The science behind the Delaware Valley’s tornado summer

The remnants of Hurricane Ida generated seven tornadoes in the Delaware Valley. Why is this happening? As long as the “ingredients” are present, they can happen anywhere.

Wreckage at school after Hurricane Ida

A large piece of the Upper Dublin High School roof lies twisted around a tree after a powerful tornado blew through the township. (Emma Lee/WHYY)

Hurricane Ida’s leftovers sent seven tornadoes ripping through the Delaware Valley, bringing the summer’s tornado total up to 17 across the region. If it feels like a historic (wind) shift is happening, that’s because it is, according to the latest research on the extreme weather events.

In 2018, a team of researchers did a deep dive into the United States’ regional tornado trends and frequencies and found that the Northeast U.S. is increasingly seeing twisters once much rarer in the region.

“What we found is that, even though places like Texas and Oklahoma and Kansas do get the most tornadoes every year, they’re happening with less frequency than they were 40 years ago. And places further to the east, especially around the Mississippi River Valley, the Southeast, the Northeast, and the Midwest are all experiencing increases in their trends through time,” said Victor Gensini, a professor of meteorology at Northern Illinois University who led the research.

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Historically, the Delaware Valley isn’t known for tornadoes. The region is about 1,000 miles away from the Central Plains area known as Tornado Alley that’s long been associated with the gale-force winds. But that doesn’t mean Tornado Alley isn’t a threat to the greater Philadelphia region  — it’s just risky in a different way.

“It’s sort of a dangerous term, it’s sort of a loaded term. Because I think when a person hears the word ‘alley,’ they probably immediately think of a bowling alley, which sort of defines it as there’s lanes where these tornadoes happen. And we know that that’s not true,” Gensini said.

As long as the ingredients are present, tornadoes can happen just about anywhere, he said. The term “Tornado Alley” gives people in the region a false sense of security, when there shouldn’t be one.

The increasing tornado rates for this part of the country are a red flag, Gensini and others say.

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They are unsure exactly why this shift is happening, but for some, it fits the “mold” of climate change. According to Gensini, there are climate models that predict a decrease in tornadoes across the Great Plains and an increase in tornadoes farther east.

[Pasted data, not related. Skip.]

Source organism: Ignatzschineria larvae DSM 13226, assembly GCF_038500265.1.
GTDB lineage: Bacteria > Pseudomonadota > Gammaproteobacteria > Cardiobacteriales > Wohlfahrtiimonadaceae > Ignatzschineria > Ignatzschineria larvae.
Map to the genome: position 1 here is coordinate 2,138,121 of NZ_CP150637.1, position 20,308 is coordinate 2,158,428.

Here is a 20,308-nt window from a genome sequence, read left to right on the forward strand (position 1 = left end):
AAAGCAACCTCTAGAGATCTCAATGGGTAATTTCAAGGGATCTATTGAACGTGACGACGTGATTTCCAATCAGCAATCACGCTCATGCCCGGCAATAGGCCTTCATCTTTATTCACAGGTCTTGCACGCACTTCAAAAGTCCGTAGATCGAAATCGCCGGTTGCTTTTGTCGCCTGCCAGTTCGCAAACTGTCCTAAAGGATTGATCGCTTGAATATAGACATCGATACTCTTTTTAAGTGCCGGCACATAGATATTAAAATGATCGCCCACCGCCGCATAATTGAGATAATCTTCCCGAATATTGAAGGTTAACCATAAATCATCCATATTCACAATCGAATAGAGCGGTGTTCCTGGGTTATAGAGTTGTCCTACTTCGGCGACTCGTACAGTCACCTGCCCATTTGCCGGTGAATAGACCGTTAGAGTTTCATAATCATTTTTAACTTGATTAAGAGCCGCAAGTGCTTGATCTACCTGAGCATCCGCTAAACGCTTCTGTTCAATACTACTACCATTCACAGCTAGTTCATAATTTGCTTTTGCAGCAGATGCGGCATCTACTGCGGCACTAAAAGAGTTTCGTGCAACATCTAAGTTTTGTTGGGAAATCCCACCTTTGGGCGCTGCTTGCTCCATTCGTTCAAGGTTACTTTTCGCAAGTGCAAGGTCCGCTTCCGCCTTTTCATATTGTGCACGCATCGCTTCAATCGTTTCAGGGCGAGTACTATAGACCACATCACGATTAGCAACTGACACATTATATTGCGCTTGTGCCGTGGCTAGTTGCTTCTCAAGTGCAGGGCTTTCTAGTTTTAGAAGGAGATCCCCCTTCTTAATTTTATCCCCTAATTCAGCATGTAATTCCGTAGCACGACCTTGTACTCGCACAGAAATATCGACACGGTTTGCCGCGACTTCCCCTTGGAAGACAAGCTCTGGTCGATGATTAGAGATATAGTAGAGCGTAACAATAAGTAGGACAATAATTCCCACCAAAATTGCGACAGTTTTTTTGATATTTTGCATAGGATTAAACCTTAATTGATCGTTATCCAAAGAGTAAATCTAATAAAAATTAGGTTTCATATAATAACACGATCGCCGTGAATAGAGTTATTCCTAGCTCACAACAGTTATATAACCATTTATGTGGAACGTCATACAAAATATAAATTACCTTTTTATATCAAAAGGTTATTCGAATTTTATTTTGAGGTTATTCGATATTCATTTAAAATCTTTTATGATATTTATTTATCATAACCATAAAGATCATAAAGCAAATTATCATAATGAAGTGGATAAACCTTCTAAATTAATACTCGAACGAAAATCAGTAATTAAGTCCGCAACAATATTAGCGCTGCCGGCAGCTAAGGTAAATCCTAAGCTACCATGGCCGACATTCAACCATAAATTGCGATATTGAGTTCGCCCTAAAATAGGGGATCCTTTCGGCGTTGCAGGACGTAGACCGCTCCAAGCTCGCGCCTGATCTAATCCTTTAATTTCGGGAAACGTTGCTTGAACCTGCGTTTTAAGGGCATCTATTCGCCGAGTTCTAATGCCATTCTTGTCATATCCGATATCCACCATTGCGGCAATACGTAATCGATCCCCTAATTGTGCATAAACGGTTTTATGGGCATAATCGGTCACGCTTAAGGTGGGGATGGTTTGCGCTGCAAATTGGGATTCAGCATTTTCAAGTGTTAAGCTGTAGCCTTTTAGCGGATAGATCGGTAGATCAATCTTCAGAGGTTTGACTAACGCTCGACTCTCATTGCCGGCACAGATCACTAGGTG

“Except, the only caveat is that a lot of the models don’t have this happening until after 2050,” Gensini said.

Tying climate change to individual weather events can be complicated. Climate scientists believe there is a better way to link the two.

While climate and weather are related, they aren’t the same, but that doesn’t mean that climate change didn’t make an event like this one even worse.

Sean Sublette is a meteorologist at Climate Central in Princeton, and he says tropical systems already produce a lot of rain. Climate change can multiply that.

“I always caution when we have an event like this, that people say ,‘This has never happened before.’ Sure, it’s happened before. But not very much, very rare. That this type of thing will not be as rare as it has been in the past,” Sublette said.

Climate change may not cause what were previously 100-year rain storms to happen every summer, Sublette said.

But every 10 to 15 years? That could now be a possibility.

Though it is generally easier to find climate change’s massive influence in torrential rain and even excessive heat, that’s not the case for tornadoes.

As an assistant professor of geography and the environment at Villanova University, Stephen Strader has seen the Delaware Valley’s unusual weather patterns of late.

Though he thinks people should be careful making direct links between tornadoes and climate change, at this point, Strader said, there is another important topic that needs to be discussed.

“These are the things that we’ve predicted [with] climate change, and we’re starting to see unfold, but what I don’t want to get lost in the discussion is our underlying societal changes as well,” Strader said.

Both Strader and Gensini cautioned against the idea of just focusing on the hazards that climate change is creating — that’s only half the problem, they said. Gensini said he fields calls all the time from people seeking his expertise, and answers as these extreme weather events become more frequent.

He often follows up with a question of his own:

“My major question is, what is your city, what is your town, what is your county — what is your local government doing to prevent the next big climate disaster in your area?”

He usually gets crickets, he said. A year passes, and the cycle continues. In addition to focusing on climate change, Gensini and Strader think human infrastructure needs to be completely reevaluated.

Repeating the same mistakes, such as removing green space and creating more impervious surfaces, will only lead to the same disastrous consequences — like parts of the Vine Street Expressway being completely underwater.

“The narrative here should be that it’s not just climate change. It’s also our societal landscape,” Strader said. “A good example is you don’t want to have years of neglect in a system, and then keep ignoring it. Eventually, you’re going to have to fix it. And I think our infrastructure is right there now, where we’re going to pay for it one way or the other. And it’s a bit scary to think about.”

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